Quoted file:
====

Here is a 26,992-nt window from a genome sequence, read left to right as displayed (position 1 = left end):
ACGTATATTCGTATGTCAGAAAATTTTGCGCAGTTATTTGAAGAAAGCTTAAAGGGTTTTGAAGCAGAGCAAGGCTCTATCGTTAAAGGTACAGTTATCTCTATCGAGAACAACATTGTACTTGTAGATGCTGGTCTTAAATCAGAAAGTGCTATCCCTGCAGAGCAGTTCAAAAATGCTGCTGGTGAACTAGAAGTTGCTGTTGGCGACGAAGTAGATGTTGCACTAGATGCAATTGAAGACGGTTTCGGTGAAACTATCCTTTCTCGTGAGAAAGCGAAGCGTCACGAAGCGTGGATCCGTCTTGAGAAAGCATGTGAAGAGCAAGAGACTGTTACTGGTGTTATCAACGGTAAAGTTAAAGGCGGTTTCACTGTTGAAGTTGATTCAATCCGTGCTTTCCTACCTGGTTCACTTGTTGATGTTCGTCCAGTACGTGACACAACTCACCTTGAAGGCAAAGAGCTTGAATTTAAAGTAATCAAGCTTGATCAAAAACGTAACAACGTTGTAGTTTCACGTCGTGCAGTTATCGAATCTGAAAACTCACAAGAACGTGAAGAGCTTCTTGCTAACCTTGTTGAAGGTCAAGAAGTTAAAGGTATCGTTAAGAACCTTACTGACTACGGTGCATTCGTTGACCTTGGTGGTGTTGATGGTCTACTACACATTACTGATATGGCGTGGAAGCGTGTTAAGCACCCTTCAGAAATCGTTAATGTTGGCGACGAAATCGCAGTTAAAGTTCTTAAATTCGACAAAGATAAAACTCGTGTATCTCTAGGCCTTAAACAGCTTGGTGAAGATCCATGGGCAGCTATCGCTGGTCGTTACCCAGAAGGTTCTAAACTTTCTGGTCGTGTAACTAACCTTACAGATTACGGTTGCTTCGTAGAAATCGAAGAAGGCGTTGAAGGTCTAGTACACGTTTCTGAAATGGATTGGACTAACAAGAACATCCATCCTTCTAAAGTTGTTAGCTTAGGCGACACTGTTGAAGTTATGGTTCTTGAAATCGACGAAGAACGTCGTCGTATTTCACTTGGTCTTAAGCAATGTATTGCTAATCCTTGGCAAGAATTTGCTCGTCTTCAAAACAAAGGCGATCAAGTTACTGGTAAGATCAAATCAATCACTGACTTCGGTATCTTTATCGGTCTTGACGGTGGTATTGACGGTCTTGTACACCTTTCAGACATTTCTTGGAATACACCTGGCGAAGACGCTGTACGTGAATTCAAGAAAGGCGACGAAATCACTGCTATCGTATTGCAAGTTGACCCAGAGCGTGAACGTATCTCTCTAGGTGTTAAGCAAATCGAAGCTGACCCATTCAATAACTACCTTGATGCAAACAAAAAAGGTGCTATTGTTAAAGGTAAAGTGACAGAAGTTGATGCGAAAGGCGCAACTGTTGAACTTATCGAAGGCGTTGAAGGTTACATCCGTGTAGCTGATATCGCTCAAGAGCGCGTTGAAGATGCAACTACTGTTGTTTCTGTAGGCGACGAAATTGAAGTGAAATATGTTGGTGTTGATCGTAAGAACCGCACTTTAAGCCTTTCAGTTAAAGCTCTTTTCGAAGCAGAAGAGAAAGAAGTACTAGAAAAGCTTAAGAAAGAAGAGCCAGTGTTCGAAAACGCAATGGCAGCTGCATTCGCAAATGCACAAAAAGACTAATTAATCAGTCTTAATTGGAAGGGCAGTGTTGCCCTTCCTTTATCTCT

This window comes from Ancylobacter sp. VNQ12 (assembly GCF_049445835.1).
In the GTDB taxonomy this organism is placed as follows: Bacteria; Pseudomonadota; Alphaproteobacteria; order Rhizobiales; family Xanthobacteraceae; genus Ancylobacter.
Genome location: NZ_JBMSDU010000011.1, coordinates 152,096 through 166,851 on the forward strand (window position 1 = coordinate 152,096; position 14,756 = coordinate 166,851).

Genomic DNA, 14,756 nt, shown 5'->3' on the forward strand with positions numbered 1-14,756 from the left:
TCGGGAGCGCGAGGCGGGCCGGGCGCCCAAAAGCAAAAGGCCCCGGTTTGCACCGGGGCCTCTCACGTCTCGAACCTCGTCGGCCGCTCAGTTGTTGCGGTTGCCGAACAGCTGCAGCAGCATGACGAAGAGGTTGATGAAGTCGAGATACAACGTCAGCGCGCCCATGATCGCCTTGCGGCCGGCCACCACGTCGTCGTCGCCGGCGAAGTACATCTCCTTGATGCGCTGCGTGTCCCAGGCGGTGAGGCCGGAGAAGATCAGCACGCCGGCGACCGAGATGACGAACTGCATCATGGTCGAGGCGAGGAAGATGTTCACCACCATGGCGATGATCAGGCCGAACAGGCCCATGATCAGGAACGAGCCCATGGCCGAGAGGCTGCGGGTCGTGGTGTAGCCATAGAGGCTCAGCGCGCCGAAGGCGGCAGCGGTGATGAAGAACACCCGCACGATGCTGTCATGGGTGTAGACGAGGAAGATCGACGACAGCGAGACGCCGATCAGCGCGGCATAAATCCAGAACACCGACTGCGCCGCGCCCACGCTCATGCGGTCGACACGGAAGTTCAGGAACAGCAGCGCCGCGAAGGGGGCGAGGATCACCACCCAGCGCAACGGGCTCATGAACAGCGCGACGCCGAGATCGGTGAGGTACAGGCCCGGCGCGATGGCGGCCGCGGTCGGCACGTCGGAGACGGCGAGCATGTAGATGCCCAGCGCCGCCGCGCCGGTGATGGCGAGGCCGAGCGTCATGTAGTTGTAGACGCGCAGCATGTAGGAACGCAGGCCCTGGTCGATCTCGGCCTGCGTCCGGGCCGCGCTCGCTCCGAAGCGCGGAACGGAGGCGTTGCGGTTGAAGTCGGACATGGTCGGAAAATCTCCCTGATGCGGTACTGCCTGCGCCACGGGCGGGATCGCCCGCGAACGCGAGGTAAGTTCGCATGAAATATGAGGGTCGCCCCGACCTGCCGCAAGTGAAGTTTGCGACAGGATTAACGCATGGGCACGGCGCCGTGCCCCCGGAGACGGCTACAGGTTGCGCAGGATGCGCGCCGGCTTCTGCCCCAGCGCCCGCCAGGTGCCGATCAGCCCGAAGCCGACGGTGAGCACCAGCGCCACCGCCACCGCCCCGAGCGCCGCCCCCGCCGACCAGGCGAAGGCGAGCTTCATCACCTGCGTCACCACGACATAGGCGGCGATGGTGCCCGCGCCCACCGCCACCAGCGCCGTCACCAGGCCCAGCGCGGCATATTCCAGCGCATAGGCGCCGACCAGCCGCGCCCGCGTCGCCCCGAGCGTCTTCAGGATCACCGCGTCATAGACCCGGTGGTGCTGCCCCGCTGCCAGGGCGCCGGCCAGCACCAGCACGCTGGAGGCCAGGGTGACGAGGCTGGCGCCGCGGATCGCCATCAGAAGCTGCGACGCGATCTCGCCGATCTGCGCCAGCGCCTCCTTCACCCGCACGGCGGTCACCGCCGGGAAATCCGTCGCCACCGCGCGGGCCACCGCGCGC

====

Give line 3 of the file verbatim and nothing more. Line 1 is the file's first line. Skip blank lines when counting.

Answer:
This window comes from Ancylobacter sp. VNQ12 (assembly GCF_049445835.1).